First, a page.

January 5, 2010

Va-eira: More Great Sources

God spoke to Moses and said to him, “I am HASHEM [YHVH]. I appeared [va-eira] to Abraham, to Isaac, and to Jacob as El Shaddai, but with My Name HASHEM I did not make myself known [nodha’ti] to them.
Shemot/Exodus 6:2-3 (Stone translation*)

The Holy Name of Being

Rabbi Shefa Gold writes:

THE BLESSING OF VA-EYRA comes to us as God’s self-revelation. “I am YHVH – I am Being itself. And yes I am the same one that your ancestors perceived as El Shaddai, the very same One. All the names you have called Me are aspects of the One, and now you are ready to receive a glimpse of the Whole, that Unnameable One. [Exodus 6:2]

“You will see Me and know Me through the process of liberation that you are about to experience… Freedom is the key to knowing Me… Through this process I will bring you to fulfillment, to a state where you can receive the divine inheritance, which is the knowledge of the divine spark at your core. I am YHVH. I am Being itself.” [Exodus 6:6-8]

In receiving the blessing of Va-eyra, I place my journey in the context of cosmic process. I know that every tragedy I suffer and every delight I enjoy moves me towards the fulfillment of the divine promise. As each face of God appears to me, I can see it in the greater context of the One. Each day in my prayers I can remember (with the Sh’ma3 ) that all conceptions of God (Eloheynu) are aspects of YHVH, which is Being itself.
Torah Journey for Va-eira

Sacred Therapy is not a Torah commentary. It is intended for those actively pursuing emotional healing for themselves or others — and thoroughly recommended. (Frankel is a psychotherapist, and therapists can earn CEUs for reading this book.) However, Chapter 5, “The Myth of Exodus: Birthing the Self,” is also useful to read more generally in the context of ExodusShemot and/or in preparing for Passover:

The first step toward healing and redemption in the myth of Exodus involves learning the mystery of the divine name, YHVH. In the very first stage of the liberation journey, God teaches Moses the mystery of the divine name in hopes that by learning God’s true name and essence, the Israelites may come to remember their own true names. In Exodus 6:2 God tells Moses, “I am YHVH. And I appeared to Abraham, to Isaac and to Jacob by means of the name El Shadai, but my name YHVH was not made known to them.”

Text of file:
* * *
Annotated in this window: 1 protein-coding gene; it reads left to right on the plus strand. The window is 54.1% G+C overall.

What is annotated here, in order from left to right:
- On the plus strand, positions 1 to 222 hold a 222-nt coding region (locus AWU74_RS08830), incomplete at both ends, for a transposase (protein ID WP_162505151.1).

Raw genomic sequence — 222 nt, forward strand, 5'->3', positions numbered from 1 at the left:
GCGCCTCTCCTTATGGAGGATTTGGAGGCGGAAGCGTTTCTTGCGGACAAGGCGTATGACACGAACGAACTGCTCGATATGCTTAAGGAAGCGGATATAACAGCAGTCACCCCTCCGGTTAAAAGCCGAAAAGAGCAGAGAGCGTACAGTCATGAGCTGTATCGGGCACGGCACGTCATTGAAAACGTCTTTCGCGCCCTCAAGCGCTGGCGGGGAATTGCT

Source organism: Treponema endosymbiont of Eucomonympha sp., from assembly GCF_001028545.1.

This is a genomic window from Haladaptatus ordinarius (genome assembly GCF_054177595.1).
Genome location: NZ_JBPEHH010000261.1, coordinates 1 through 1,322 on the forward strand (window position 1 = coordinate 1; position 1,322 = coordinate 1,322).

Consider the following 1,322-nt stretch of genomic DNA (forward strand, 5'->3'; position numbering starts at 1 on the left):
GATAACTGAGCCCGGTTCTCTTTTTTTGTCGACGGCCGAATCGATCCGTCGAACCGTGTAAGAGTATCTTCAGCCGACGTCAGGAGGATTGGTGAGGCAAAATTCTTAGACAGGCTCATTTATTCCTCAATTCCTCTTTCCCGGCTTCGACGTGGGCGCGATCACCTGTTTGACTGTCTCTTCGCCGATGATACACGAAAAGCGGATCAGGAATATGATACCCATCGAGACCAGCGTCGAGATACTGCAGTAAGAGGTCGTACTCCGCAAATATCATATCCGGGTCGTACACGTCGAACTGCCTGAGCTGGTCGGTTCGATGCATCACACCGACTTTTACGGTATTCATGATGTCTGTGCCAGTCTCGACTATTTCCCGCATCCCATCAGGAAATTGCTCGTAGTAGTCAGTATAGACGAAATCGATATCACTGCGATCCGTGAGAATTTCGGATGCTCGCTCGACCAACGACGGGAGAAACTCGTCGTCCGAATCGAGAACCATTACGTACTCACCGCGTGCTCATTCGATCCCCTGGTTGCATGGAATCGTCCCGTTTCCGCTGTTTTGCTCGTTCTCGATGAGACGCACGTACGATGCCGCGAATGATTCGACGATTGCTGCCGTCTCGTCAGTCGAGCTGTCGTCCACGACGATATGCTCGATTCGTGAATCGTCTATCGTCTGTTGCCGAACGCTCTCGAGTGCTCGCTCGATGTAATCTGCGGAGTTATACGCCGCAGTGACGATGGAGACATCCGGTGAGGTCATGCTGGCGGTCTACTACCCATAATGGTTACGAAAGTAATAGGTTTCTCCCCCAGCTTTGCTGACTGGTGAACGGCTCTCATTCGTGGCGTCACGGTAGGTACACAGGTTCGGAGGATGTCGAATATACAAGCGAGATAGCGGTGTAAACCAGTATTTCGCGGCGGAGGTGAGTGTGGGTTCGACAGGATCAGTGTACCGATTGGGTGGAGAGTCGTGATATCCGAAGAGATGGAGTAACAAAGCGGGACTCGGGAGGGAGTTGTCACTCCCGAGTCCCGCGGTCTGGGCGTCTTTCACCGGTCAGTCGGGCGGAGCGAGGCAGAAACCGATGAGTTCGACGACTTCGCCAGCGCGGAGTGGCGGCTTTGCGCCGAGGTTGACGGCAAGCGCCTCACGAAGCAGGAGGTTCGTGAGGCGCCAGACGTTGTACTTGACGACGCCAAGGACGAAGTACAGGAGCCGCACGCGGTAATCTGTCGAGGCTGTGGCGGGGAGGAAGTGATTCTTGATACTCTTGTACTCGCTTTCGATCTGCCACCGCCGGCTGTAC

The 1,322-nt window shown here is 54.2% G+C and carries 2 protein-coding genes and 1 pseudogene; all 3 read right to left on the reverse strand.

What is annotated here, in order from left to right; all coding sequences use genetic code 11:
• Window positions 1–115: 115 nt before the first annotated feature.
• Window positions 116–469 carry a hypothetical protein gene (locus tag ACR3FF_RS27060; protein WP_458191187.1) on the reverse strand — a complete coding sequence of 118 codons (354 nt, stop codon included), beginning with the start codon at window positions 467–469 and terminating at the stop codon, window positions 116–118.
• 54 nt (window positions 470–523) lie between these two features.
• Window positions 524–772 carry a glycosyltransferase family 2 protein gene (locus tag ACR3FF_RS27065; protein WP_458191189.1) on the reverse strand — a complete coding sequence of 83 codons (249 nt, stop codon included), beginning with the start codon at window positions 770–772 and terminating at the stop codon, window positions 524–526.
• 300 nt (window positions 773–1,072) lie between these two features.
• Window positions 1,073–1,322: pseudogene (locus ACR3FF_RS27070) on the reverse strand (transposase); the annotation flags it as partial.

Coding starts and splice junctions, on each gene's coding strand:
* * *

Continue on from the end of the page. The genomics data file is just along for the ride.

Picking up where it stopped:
What’s in a name? The revelation of the name YHVH reflects the emergence of a new spiritual consciousness in which divinity is perceived as the force of freedom, healing, and transformation that lies at the heart of all creation. The awakening of this new awareness of the divine was in fact the intended outcome of the Exodus. How does the name YHVH invoke or touch freedom?

In Jewish mysticism YHVH is understood to be a meditation on infinite beingness. Known as the shem havayah, the holy name of “being,” YHVH is a composite of the three Hebrew words haya (was), hoveh (is), and yihiyeh (will be). YHVH, then, represents the experience of the eternal now, wherein the linear time-space continuum is suspended….

The Ba’al Shem Tov once said that our biggest slave driver or pharaoh is all our “yesterdays.” When we allow our past to define and limit us, we become slaves to a fixed self-image, and idol of sorts. Who we have been is who we think we will always be. To be a slave in mitzrayim is to become so entrenched in one’s known, limited identity that one loses touch with the mystery of becoming….
–Estelle Frankel, Sacred Therapy, pp.107-108
Sacred Therapy: Jewish Spiritual Teachings on Emotional Healing and Inner Wholeness. Boston, MA: Shambhala, 2003.

See Great Sources for a more text-oriented look at Exodus 6:2-3 and ‘knowing’ God’s name(s).

*For complete Chumash and commentary citations, please see Source Materials.

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Click on the “WeeklyTorah” tag for more resources on the weekly portion throughout the year, or on a portion name for parashah-specific notes. (The series began with Numbers; posts for Genesis, Exodus and Leviticus are being drafted, week-by-week.) You can also zero-in on particular types of “Opening the Book” posts by clicking Language and Translation, Something to Notice, a Path to Follow, or Great Source in the tag cloud.

The “Opening the Book” series is presented in cooperation with the independent, cross-community Jewish Study Center and with Kol Isha, an open group pursuing spirituality from a woman’s perspective at Temple Micah (Reform). “A Song Every Day” is an independent blog, however, and all views, mistakes, etc. are the author’s.
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Healing, Shemot, spiritual practice

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